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Thursday, April 25, 2013

Recently patched Java flaw already targeted in mass attacks

The vulnerability, identified as CVE-2013-2423, was one of the 42 security issues fixed in Java 7 Update 21 that was released by Oracle last week, on April 16. The company gave the flaw’s impact a 4.3 out of 10 rating using the Common Vulnerability Scoring System (CVSS) and added that “this vulnerability can be exploited only through untrusted Java Web Start applications and untrusted Java applets.”


The vulnerability, identified as CVE-2013-2423, was one of the 42 security issues fixed in Java 7 Update 21 that was released by Oracle last week, on April 16. The company gave the flaw’s impact a 4.3 out of 10 rating using the Common Vulnerability Scoring System (CVSS) and added that “this vulnerability can be exploited only through untrusted Java Web Start applications and untrusted Java applets.”

An exploit for CVE-2013-2423 was integrated into a high-end Web attack toolkit known as Cool Exploit Kit and is used to install a piece of malware called Reveton, an independent malware researcher known online as Kafeine said Tuesday in a blog post.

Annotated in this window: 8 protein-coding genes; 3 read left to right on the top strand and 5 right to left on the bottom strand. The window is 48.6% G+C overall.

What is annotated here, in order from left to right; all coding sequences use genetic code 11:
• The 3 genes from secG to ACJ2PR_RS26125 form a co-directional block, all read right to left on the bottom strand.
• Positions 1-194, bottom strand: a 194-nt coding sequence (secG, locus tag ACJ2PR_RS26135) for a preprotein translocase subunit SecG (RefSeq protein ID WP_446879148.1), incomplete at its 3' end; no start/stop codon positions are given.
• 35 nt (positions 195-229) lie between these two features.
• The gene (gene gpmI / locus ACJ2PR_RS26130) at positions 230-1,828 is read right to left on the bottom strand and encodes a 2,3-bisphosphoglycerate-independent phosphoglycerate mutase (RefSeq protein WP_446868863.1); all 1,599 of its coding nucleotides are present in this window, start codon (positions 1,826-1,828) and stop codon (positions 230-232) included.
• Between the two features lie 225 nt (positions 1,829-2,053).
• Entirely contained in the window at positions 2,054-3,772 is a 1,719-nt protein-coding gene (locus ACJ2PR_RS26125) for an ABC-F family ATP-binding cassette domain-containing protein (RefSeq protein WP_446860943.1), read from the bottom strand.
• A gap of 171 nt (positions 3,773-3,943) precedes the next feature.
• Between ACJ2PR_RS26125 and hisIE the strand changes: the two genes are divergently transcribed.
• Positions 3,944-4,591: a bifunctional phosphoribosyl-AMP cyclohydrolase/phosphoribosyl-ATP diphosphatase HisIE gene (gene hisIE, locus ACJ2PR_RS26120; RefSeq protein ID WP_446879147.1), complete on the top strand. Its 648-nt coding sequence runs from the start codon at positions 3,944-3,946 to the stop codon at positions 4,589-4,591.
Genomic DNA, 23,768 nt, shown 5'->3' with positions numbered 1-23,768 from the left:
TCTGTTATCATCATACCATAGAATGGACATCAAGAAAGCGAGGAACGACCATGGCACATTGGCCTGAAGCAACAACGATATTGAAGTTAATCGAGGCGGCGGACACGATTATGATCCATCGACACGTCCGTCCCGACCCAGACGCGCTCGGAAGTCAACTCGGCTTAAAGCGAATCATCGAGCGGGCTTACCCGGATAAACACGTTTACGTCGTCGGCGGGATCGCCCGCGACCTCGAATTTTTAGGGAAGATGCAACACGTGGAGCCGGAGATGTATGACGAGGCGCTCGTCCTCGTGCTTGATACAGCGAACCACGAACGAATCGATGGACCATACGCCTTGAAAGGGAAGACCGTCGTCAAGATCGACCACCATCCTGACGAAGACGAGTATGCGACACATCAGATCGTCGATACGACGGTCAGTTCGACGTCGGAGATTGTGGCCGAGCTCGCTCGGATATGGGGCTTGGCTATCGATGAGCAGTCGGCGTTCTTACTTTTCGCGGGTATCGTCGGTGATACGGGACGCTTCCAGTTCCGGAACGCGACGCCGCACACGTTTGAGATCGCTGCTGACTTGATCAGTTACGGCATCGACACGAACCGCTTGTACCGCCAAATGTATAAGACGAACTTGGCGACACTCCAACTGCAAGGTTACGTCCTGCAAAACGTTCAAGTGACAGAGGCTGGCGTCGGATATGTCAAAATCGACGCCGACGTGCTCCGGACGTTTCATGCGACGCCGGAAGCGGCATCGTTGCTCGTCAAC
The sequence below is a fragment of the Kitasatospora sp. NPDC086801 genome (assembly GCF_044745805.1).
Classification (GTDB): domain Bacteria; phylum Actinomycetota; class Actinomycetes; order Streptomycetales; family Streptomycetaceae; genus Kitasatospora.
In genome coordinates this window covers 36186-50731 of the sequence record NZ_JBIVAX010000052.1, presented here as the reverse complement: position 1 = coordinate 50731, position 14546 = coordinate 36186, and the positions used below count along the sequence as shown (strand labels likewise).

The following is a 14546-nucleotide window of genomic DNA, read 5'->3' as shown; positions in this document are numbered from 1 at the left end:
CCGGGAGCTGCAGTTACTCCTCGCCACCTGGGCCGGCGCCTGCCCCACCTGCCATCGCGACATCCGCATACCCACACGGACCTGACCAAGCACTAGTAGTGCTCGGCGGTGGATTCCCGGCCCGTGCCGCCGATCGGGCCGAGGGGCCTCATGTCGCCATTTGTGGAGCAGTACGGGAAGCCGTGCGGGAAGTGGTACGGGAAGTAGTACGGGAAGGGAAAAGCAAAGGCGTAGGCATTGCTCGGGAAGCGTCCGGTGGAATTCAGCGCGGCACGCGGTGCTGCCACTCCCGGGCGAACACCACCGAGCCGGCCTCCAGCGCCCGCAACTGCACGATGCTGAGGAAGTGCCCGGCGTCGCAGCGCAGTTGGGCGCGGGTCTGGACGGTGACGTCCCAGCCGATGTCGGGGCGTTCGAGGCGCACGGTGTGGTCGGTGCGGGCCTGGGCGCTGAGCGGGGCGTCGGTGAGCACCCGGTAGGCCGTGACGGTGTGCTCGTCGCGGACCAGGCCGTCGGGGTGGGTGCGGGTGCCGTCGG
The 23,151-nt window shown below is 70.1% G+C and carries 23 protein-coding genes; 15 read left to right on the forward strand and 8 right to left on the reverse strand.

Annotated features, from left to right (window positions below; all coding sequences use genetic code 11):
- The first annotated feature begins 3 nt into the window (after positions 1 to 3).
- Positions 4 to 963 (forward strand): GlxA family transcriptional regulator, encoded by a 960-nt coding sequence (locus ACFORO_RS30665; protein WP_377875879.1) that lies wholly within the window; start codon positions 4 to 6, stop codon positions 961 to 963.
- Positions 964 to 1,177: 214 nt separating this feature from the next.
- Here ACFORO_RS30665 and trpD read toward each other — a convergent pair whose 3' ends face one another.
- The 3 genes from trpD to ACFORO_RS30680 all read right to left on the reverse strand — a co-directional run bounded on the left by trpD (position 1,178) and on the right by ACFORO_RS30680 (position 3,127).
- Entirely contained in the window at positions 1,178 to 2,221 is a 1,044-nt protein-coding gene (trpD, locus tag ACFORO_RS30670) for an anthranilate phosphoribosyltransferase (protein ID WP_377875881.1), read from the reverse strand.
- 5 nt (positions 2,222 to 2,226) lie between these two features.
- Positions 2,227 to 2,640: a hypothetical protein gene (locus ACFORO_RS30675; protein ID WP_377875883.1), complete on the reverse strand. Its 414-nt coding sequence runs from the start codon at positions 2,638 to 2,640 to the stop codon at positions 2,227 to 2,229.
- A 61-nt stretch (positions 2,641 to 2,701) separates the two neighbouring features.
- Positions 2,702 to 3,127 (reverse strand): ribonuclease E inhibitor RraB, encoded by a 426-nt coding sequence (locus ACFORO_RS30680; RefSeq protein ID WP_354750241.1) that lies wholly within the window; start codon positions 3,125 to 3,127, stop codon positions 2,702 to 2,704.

The vulnerability started being targeted by attackers one day after an exploit for the same flaw was added to the Metasploit framework, an open-source tool commonly used by penetration testers, the F-Secure researchers said.


This wouldn’t be the first time when cybercriminals have taken Metasploit exploit modules and adapted them for use with their own malicious attack toolkits.


Users who need Java on their computers and especially in their browsers are advised to upgrade their Java installations to the latest available version—Java 7 Update 21—as soon as possible. This version also made changes to the security warnings displayed when websites attempt to load Web-based Java applications in order to better represent the risk associated with allowing different types of applets to execute.


Browsers like Google Chrome and Mozilla Firefox also have a feature known as click-to-play that can be used to block plug-in-based content from executing without explicit consent.


Link: http://www.computerworld.com/s/article/9238652/Recently_patched_Java_flaw_already_targeted_in_mass_attacks?source=CTWNLE_nlt_pm_2013-04-24

 

Posted on 04/25
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